In the latest film, “Scott creates a groundbreaking mythology, in which a team of explorers discover a clue to the origins of mankind on Earth, leading them on a thrilling journey to the darkest corners of the universe. There, they must fight a terrifying battle to save the future of the human race.”
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If there’s one thing that Prometheus isn’t, it’s a film that is strictly mindless popcorn entertainment. Ridley Scott’s return to the legendary franchise he created, which follows a group of scientists who travel across the universe to meet our makers, attempts to explore some of life’s big questions by way of ideas found in numerous religions and conspiracy theories, making it a tad esoteric in comparison to its big-budgeted summer brethren and series counterparts. Scott successfully recreates the atmosphere and look of his 1979 sci-fi milestone while crafting it into a stand-alone story that has more than its fair share of “strands of DNA,” but Prometheus is no interstellar haunted house movie. Thematically, it has more in common with Blade Runner than anything.
After discovering cave drawings in Ireland, among other locales, scientist couple Elizabeth Shaw (Noomi Rapace) and Charlie Halloway (Logan Marshall-Green) convince wealthy businessman Peter Weyland (Guy Pearce) that our creators, alien gods referred to as ‘Engineers,’ have left us a map to their doorstep, inviting mankind to visit. With the same kind of blind faith they exhibit – because they “choose to believe in it” – the trillionaire sets up an expedition across the stars for them to meet our makers and learn anything and everything about the birth of our race. The crew of the Prometheus, including David (Michael Fassbender), captain Meredith Vickers (Charlize Theron) and pilot Janek (Idris Elba), are skeptical of what they’ll find, if anything, and are shocked to see primitive structures on the unexplored planet’s surface.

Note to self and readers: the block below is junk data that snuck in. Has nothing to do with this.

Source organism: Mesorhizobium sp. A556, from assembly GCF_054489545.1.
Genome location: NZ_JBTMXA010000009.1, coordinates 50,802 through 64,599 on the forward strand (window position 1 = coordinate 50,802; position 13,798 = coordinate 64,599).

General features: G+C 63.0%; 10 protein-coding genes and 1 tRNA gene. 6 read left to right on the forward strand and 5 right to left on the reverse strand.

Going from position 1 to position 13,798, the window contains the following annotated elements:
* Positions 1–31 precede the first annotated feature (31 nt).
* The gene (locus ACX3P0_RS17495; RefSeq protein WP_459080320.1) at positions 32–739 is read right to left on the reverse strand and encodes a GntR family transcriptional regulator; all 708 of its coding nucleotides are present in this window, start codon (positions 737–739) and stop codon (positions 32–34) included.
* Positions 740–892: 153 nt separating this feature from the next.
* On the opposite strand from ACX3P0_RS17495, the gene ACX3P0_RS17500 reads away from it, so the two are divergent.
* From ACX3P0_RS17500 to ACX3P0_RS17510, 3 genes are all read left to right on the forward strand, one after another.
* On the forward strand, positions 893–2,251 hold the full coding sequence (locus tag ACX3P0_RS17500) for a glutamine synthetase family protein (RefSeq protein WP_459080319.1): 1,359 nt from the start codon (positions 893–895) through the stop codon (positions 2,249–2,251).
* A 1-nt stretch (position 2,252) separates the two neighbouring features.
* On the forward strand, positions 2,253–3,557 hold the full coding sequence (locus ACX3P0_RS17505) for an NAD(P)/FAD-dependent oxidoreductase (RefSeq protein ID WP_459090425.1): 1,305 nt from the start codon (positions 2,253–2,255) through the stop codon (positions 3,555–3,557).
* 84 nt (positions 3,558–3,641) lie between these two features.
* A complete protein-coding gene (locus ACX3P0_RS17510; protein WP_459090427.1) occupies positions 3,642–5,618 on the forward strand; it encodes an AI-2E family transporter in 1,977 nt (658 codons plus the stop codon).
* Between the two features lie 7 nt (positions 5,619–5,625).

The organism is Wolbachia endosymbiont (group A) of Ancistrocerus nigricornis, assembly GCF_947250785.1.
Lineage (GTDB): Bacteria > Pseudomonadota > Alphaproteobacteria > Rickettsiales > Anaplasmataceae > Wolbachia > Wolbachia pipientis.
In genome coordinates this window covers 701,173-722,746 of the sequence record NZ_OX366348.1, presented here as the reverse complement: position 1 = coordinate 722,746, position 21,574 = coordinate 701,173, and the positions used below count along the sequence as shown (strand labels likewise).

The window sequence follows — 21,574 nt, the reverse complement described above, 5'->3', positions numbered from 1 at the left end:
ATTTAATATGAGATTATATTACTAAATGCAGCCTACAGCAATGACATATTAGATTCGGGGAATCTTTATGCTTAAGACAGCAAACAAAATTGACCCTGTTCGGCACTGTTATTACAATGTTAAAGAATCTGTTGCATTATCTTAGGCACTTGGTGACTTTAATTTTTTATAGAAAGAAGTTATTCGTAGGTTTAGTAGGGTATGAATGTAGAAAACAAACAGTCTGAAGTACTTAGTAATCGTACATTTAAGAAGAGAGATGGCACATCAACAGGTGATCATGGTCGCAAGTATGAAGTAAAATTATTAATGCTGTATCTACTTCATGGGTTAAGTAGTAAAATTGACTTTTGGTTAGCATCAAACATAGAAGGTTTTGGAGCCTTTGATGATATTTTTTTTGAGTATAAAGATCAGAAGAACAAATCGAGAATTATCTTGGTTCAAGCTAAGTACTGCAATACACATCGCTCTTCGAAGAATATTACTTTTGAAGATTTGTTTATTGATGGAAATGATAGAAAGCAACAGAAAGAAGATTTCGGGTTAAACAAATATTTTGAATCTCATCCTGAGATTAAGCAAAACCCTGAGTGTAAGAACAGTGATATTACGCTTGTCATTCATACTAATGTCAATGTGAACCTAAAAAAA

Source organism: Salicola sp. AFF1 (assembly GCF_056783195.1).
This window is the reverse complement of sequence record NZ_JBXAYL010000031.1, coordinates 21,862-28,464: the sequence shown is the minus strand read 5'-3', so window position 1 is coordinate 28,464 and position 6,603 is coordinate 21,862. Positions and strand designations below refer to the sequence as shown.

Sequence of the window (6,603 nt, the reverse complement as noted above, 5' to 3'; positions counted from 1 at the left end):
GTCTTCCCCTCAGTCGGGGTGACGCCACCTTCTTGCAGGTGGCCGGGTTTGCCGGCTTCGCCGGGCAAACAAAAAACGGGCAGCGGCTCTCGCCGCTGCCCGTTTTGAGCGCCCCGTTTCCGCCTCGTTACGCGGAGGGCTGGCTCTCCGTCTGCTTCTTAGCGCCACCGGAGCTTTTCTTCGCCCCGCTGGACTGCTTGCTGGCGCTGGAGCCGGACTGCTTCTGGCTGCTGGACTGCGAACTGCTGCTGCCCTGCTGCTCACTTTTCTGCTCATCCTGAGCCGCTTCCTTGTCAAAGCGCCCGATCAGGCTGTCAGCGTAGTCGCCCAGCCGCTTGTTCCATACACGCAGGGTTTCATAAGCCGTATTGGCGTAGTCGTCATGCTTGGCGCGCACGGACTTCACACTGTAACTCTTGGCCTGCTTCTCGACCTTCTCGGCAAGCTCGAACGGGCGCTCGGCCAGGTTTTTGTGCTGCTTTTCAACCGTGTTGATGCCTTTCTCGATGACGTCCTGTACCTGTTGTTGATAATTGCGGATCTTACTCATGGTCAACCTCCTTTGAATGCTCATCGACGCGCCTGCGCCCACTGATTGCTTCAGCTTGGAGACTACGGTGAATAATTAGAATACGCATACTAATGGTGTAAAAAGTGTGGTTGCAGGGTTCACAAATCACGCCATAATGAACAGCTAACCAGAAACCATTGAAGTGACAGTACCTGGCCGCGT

Of course, what they actually find is even more surprising.
Prometheus’ epic scope takes a lot of big ideas and distills them down into a two hour narrative. Religion, the meaning of life, what it means to be human, and mimicry of higher life forms are all dissected in Jon Spaihts and Damon Lindelof‘s script, but Hampton Fancher they aren’t. In trying to get all these nuances and ideas out on the table, the writers completely forget about almost half the characters, let alone give the crew time to develop comradery or have some already evident during the outset – one of the reasons why Alien worked so well. The characters are fleshed out in the sense that it’s easy to understand what makes them tick and where they come from, despite many of their presences being entirely arbitrary (especially Theron’s Vickers), but the dialogue is clunky enough to seep into their development and make them seem like flimsy, paper-thin characterizations. Most of the heavy lifting is given to Rapace and Fassbender, the latter of which steals the show as the inquisitive android with shades of Roy Batty. Shaw’s need to understand our creators is juxtaposed with David’s desire to be as human as possible despite the fact that he has no soul, and as artificial life tries its hardest to mimic natural life, humans are determined to understand gods in order to become more like them.
The mythology of the Alien franchise has a few unanswered questions and Prometheus answers some of them, but never in a straightforward manner. The audience really has to take some leaps of faith to put the pieces together; there are hints to answers throughout, but some are hazier than others – Scott promises the next film will offer answers and pose new questions, which feels like a cheap way to get people to come back. Keeping things interesting on a deeper level by not handing the audience everything is great for discussion and analysis, which the film will no doubt give way to for certain ideas, but not when it leads to the frustration of having to narrow down scene-specific motivations from a list of five possibilities. This kind of vagueness also leads to a ridiculous action scene three quarters into the film that brings the second act to a screeching halt, completely breaking the mood and tension.
Prometheus is a gorgeous looking film that fits into the Alien universe aesthetically and dips its toes into the mythos in such a way that it functions as a prequel and a stand-alone tale. Spaihts and Lindelof’s script has a lot going on in it, which sometimes leads to larger than life ideas and other times is muddled and uneven, a victim of trying to do too many things at once and collapsing under its own weight with so many non-answers. The type of various discussions it will undoubtedly spark for Alien and sci-fi fans, along with its epic scope, is something that isn’t often seen in studio films anymore, but it’s no Alien-level masterpiece.
Score: 3/5 Skulls
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